DuPont plant finishes new protection wall
DuPont Co. has completed a project to add 12 feet to the height of levees around its titanium dioxide plant on the Mississippi Gulf Coast.
The company announced Thursday, in a press release, that the wall originally was to be built 10 feet on top of the 20-foot earthen levees surrounding the plant. The job came in ahead of schedule at $12.5 million, below the $15 million to $20 million first estimated.
Pat Nichols, plant manager, said the decision was made to go up 12 feet after seeing what Hurricane Katrina had done.
“We decided to add more protection and increase the level of safety by adding 12 feet, rather than 10, to the existing levee that works in tandem with our other pre-existing berms.
“Katrina taught us that no amount of preparation is a guarantee, but we think this project goes a long way toward protecting our employees, customers and investors from the effects of future storms,” Nichols said in the statement.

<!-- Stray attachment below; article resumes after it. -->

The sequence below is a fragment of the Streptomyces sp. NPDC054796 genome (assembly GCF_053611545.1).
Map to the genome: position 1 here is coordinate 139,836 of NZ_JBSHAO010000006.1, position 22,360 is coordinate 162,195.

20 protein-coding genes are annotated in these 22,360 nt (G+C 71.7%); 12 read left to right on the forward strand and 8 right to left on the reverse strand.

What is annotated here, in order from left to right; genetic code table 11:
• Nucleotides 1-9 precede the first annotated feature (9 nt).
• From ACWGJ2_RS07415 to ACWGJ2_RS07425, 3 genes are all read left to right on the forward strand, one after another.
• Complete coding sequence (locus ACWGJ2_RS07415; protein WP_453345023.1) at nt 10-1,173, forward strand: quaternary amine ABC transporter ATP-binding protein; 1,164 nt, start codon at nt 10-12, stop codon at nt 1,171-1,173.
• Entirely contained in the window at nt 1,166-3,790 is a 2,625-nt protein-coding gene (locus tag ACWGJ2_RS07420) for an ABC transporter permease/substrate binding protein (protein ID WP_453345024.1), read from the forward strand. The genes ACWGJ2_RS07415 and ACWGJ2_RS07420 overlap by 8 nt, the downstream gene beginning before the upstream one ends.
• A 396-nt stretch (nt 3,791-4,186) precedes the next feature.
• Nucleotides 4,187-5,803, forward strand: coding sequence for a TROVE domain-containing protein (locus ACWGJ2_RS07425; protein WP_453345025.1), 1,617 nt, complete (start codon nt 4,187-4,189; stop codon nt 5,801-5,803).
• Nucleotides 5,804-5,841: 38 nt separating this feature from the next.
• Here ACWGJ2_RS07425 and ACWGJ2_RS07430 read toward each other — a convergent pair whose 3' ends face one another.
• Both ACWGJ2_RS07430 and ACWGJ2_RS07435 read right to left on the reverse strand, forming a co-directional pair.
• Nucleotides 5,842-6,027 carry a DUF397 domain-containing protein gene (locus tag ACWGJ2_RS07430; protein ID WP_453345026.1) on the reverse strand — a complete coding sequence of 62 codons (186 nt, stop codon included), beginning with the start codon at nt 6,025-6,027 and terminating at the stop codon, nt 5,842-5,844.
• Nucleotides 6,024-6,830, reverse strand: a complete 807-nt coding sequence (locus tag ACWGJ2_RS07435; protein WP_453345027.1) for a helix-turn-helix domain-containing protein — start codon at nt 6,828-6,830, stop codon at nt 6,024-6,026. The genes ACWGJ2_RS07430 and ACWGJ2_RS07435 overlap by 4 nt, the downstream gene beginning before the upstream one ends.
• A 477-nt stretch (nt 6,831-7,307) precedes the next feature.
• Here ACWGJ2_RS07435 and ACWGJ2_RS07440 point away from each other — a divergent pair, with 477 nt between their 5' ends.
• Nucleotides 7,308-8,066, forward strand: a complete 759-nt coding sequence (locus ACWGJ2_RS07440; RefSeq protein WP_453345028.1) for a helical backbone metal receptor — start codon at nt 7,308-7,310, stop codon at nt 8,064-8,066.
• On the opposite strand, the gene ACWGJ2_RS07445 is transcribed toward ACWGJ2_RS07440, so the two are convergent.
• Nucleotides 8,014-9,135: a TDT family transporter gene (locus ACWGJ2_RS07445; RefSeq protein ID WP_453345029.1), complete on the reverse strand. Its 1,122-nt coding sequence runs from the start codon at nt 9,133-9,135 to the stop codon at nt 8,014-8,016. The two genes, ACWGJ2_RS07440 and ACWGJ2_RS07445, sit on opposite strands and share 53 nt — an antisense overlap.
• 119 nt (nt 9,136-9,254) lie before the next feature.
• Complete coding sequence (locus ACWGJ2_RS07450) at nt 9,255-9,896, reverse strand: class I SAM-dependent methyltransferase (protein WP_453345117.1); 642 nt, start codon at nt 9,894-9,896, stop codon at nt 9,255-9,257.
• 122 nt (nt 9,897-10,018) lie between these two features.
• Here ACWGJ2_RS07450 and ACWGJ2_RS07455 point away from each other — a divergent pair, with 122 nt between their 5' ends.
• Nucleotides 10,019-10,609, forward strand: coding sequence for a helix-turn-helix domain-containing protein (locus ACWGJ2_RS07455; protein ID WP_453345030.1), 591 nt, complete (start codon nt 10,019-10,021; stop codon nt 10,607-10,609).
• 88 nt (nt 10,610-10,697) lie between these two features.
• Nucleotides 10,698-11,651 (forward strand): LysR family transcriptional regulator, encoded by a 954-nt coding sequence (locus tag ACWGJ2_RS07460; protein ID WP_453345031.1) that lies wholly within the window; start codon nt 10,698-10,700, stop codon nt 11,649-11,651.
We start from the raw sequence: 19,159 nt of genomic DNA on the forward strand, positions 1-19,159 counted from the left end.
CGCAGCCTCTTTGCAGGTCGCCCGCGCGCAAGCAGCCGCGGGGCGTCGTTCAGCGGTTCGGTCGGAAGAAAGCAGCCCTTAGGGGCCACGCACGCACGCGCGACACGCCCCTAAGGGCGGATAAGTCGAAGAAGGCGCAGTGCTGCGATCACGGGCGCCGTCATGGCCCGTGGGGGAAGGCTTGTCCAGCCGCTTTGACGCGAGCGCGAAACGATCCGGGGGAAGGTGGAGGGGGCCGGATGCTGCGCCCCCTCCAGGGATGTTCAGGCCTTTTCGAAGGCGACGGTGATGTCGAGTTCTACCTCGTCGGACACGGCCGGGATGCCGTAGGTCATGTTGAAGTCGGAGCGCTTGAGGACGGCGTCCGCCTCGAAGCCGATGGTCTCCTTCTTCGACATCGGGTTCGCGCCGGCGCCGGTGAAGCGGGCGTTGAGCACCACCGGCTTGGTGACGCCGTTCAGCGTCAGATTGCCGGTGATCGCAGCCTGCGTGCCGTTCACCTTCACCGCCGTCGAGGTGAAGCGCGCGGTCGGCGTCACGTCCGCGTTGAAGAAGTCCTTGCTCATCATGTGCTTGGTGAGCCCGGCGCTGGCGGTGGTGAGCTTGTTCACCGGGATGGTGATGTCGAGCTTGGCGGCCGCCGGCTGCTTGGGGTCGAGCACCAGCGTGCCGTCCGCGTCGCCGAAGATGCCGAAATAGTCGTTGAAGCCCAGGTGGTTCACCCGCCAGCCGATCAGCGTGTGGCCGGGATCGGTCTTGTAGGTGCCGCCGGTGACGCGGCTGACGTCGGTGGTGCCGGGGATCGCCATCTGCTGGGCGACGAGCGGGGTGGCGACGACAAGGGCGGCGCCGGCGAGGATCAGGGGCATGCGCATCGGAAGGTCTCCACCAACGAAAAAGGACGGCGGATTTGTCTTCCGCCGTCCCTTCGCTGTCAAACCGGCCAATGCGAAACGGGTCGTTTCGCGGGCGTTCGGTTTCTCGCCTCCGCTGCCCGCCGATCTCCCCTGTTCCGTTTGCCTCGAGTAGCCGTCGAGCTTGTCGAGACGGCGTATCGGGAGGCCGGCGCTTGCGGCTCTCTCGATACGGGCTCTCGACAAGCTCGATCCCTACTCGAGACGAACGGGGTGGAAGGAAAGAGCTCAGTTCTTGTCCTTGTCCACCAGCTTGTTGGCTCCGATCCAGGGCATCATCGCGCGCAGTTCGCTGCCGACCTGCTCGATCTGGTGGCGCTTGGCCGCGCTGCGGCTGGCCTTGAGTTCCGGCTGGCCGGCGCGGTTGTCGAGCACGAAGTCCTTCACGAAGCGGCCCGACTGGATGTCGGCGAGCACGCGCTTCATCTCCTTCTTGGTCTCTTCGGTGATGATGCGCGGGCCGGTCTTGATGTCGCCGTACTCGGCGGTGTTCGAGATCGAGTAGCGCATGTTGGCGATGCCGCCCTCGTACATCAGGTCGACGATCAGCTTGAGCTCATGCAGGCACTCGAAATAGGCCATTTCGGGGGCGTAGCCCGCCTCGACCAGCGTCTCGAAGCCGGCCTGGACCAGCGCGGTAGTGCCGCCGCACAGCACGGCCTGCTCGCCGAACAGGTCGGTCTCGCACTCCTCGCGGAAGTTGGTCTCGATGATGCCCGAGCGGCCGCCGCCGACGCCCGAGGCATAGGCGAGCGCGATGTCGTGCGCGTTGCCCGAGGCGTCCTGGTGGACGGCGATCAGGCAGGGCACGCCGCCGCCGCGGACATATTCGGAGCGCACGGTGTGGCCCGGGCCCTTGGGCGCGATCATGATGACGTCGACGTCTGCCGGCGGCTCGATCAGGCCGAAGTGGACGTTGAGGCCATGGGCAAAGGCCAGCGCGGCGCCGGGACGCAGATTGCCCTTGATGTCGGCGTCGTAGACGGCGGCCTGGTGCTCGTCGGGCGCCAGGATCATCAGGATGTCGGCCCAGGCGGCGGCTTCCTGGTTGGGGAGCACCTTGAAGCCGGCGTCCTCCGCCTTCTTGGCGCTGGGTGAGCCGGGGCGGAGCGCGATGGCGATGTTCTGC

The original levees were built in 1974 based on Hurricane Camille’s then-record storm surge in 1969.
On Aug. 29, Hurricane Katrina’s surge overtopped the levees, dumping at least six feet of water into the DeLisle plant. The company said a secondary system of engineered berms helped to collect the water, protecting the facility and preventing release of hazardous materials.
DuPont restarted its DeLisle operations in January. DuPont’s aniline-producing facility in Pascagoula went back on line in November.
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